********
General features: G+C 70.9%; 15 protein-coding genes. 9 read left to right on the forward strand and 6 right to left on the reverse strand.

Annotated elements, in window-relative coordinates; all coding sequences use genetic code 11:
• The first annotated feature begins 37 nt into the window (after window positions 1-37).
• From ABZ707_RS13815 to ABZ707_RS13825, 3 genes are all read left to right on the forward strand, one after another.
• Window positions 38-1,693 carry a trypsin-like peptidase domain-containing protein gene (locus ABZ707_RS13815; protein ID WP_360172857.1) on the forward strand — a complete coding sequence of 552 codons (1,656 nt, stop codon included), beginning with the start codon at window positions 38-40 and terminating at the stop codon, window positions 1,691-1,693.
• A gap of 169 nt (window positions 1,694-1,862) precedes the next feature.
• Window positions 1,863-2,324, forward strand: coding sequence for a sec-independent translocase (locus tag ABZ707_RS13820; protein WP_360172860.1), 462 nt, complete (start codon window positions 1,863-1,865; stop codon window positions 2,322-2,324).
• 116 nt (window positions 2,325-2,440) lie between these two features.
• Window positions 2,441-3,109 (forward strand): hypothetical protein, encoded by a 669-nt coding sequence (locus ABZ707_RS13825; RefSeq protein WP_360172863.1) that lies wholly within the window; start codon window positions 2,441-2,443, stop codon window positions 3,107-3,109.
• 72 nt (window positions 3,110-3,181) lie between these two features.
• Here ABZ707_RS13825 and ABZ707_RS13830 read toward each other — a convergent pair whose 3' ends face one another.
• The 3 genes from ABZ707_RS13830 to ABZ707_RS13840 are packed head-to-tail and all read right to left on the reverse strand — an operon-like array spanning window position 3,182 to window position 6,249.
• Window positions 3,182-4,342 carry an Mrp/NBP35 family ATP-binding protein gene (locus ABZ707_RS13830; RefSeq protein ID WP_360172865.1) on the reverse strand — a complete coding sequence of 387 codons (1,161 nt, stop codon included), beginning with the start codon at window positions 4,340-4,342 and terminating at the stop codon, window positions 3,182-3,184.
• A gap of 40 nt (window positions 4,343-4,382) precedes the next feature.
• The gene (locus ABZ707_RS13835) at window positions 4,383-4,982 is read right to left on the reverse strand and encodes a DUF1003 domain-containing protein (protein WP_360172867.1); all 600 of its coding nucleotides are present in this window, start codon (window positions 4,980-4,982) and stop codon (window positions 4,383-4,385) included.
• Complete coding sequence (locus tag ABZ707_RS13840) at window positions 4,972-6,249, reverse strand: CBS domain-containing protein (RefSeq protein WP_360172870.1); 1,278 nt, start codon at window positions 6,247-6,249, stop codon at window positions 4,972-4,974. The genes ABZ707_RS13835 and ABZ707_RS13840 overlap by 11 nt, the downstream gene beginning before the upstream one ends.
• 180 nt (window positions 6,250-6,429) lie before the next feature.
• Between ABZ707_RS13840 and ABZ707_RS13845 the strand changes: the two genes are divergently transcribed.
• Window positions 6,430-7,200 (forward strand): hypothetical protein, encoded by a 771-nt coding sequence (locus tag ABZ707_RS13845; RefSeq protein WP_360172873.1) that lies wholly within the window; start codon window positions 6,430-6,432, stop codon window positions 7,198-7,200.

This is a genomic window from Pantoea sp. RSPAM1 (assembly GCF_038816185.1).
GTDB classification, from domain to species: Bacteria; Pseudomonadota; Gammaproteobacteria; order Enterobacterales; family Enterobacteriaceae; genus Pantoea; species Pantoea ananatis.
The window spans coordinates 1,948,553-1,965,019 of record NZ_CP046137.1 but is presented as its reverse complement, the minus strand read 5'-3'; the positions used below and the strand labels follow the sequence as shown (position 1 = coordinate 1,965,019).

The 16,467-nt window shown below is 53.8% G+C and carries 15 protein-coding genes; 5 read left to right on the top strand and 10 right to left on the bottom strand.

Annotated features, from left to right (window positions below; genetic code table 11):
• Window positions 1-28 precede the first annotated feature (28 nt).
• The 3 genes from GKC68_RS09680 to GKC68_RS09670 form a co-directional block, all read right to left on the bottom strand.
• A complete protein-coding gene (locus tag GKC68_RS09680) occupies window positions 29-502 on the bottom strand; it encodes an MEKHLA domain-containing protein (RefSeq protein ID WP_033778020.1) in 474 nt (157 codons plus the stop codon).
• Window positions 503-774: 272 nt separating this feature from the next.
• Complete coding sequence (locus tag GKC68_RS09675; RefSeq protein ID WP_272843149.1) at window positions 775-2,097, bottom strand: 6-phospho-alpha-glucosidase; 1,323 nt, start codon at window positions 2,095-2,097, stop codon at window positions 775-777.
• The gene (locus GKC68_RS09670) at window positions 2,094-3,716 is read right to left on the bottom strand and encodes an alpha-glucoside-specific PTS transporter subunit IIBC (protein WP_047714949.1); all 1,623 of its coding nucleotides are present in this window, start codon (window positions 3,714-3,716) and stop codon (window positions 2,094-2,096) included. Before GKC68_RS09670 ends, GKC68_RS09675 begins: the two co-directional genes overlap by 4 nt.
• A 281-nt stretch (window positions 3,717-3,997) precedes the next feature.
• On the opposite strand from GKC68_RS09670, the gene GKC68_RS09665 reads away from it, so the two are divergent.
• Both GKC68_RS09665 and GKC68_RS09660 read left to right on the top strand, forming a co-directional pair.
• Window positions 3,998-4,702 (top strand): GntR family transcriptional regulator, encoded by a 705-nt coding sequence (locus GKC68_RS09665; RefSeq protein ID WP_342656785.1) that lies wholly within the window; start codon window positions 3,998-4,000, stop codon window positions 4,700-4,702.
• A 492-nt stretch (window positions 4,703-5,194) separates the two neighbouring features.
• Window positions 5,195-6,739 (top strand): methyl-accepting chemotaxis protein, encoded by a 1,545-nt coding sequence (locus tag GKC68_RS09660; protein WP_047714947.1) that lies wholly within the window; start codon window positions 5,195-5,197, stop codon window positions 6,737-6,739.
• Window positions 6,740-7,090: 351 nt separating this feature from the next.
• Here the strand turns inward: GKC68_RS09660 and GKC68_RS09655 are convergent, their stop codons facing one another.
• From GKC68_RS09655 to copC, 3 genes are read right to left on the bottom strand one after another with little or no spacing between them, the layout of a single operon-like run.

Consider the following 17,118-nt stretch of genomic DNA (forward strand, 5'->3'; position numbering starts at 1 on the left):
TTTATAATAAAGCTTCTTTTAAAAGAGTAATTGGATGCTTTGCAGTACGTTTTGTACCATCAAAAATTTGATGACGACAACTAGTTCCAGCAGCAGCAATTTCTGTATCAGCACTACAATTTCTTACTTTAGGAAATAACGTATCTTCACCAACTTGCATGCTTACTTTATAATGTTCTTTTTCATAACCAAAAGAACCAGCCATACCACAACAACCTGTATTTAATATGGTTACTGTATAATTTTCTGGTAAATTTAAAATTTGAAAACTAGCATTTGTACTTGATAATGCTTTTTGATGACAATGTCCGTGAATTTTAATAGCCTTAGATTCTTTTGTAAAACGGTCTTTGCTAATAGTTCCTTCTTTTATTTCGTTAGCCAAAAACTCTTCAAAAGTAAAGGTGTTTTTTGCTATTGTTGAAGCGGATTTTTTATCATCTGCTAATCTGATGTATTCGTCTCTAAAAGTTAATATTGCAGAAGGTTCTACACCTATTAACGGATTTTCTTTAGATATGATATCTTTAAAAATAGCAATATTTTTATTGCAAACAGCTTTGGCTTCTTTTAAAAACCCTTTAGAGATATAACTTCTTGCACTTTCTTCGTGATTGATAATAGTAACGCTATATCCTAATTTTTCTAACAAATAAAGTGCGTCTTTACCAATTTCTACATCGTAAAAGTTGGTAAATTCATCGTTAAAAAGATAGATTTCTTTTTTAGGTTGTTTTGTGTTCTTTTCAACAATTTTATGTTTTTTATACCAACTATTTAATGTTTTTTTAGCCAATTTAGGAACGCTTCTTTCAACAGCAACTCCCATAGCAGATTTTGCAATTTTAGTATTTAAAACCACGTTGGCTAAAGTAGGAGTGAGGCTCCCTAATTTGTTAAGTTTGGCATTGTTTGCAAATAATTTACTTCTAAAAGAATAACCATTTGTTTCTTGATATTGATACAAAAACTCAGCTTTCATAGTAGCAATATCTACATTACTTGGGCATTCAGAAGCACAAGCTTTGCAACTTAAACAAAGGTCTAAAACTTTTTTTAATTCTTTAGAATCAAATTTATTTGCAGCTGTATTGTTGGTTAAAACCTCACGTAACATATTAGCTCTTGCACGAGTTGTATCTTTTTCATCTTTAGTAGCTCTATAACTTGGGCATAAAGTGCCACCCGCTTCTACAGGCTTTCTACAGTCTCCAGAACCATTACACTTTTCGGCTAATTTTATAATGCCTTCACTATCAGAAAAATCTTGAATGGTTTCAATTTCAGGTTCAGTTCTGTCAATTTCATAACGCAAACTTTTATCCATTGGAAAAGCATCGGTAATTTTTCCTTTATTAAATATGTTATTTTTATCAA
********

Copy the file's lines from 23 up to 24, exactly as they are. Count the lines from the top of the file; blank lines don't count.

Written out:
The 16,467-nt window shown below is 53.8% G+C and carries 15 protein-coding genes; 5 read left to right on the top strand and 10 right to left on the bottom strand.

Annotated features, from left to right (window positions below; genetic code table 11):